Ken Lowery is passionate about two things: vintage cars and Southern Nuclear’s corrective action program. Whether he’s fixing up an old car or reviewing a condition report, Ken approaches his work with the same goal: to find, analyze and fix potential problems.
Q: How is the Corrective Action Program (CAP) used in the nuclear industry and why is it important?
Lowery: CAP is used to find, analyze and fix problems. The importance of this quality assurance program is stressed to employees from day one, and anyone who finds a deficiency is encouraged to submit a condition report so that management can determine how to appropriately resolve the issue. “Conditions” can range from a broken door handle in the bathroom to a broken valve in a plant, and both are fixed immediately or subjected to further causal analysis. We analyze the more significant issues to determine what the problem is, why it occurred and what we can do to keep it from happening again. The less significant problems account for the majority of the 35,000 condition reports that we see on average each year across our fleet. All conditions, regardless of their significance, are corrected.
CAP is required under federal regulation and is an excellent tool for addressing and resolving conditions and problems early. It is also an indispensable business tool that allows utilities to continuously improve performance.
Q: How did you become involved with the CAP and how have you seen the program evolve?
Lowery: I started at Southern Company 24 years ago as a design engineer for Plant Farley and later for Plant Vogtle. I became involved with CAP after doing project management and licensing work for Plant Vogtle, and was asked to become the company’s first corporate CAP coordinator. CAP had traditionally been a program that existed just at the actual nuclear energy facilities, but Southern Nuclear wanted to become more involved with the program at the corporate level and improve operations across the fleet. For the past two years, I managed the nuclear development CAP, which is a new program that upholds safety culture principles in nuclear project construction.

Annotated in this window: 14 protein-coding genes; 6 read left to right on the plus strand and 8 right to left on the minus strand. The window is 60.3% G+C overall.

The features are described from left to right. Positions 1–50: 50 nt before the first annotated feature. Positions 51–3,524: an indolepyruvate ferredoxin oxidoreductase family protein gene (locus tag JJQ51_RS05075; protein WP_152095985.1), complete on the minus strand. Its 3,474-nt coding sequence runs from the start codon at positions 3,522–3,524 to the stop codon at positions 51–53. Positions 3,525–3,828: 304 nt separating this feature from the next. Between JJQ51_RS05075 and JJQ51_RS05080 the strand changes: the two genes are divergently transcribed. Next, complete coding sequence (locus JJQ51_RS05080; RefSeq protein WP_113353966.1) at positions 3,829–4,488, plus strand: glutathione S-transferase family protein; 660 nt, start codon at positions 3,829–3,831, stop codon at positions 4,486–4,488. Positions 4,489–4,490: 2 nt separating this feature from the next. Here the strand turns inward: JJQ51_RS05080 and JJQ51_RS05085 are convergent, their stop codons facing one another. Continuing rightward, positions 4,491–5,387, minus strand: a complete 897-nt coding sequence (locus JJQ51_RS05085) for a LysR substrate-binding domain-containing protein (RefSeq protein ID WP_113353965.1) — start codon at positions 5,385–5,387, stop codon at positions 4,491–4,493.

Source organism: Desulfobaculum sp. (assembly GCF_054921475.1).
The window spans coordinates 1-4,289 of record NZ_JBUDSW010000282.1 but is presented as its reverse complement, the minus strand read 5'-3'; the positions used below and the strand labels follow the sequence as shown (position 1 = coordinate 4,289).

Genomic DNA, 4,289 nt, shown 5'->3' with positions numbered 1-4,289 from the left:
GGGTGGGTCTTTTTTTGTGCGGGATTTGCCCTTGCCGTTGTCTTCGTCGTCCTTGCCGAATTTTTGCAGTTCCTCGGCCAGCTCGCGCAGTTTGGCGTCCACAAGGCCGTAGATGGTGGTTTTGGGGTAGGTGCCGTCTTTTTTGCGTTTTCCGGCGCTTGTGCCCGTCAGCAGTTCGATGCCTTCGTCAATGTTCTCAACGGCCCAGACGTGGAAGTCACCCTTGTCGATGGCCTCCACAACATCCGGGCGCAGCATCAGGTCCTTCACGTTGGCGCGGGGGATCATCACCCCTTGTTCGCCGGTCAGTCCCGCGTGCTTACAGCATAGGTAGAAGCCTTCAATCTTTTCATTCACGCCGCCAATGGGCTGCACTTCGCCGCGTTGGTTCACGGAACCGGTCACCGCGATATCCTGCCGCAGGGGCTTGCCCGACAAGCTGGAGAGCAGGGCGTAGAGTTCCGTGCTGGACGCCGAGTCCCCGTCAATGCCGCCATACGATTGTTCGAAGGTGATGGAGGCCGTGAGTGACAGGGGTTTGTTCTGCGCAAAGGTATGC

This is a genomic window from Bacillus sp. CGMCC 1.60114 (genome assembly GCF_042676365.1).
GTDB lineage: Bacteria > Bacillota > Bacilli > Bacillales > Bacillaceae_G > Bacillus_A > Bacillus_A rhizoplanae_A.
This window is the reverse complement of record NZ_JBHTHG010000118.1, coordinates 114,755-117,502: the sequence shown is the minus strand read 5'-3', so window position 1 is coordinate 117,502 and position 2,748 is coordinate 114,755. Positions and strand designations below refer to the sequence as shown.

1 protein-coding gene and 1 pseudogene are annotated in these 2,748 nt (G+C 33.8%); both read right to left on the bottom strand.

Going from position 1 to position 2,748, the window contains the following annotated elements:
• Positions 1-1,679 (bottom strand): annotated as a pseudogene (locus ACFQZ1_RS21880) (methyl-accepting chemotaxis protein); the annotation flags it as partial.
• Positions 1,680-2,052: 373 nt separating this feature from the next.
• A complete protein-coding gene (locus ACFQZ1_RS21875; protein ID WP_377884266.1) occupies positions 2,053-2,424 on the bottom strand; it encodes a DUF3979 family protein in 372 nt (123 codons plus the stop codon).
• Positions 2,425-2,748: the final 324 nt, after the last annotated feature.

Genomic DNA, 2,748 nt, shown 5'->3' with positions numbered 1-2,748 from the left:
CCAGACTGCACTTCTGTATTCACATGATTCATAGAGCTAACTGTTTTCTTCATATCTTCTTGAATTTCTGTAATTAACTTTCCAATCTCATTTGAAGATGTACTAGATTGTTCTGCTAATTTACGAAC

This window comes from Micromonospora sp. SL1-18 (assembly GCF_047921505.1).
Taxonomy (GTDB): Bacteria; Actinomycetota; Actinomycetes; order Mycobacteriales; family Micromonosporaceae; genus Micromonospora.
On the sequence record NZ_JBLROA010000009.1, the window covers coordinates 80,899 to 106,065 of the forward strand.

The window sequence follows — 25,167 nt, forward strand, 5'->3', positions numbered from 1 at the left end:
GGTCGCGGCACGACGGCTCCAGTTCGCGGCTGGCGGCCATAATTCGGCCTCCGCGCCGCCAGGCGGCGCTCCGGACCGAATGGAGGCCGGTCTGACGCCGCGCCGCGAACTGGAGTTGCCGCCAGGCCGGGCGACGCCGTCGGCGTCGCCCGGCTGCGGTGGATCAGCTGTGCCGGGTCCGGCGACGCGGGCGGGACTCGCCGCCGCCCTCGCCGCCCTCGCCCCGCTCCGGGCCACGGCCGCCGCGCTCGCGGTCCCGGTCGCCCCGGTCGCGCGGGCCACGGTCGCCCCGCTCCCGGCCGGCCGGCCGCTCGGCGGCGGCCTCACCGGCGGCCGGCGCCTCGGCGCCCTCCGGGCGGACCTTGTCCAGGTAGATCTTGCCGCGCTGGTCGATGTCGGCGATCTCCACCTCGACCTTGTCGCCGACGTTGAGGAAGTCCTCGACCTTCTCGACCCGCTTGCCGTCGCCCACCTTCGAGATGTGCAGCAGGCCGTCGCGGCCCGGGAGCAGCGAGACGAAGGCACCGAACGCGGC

CAP has evolved to become a program that is applied throughout Southern Nuclear’s departments. In addition to having on-site CAP managers and staff, there are dedicated positions across the whole nuclear organization.
Conditions can be reported from any department, ensuring that no issue with potential safety or security implications slips through the cracks.
Q: How soon is management made aware of a potential condition and what oversight tools are in place to ensure that it is resolved effectively?
Lowery: All CAP staff and management receive a daily report detailing everything that was reported the previous day. On-site inspectors from the Nuclear Regulatory Commission (NRC) also review the reports on a daily basis and evaluate our analysis of a given condition, creating an additional level of oversight. They’re interested in what we find, and for significant conditions they want to know not just that we analyzed it, but how we analyzed it, what was fixed and how well it was fixed.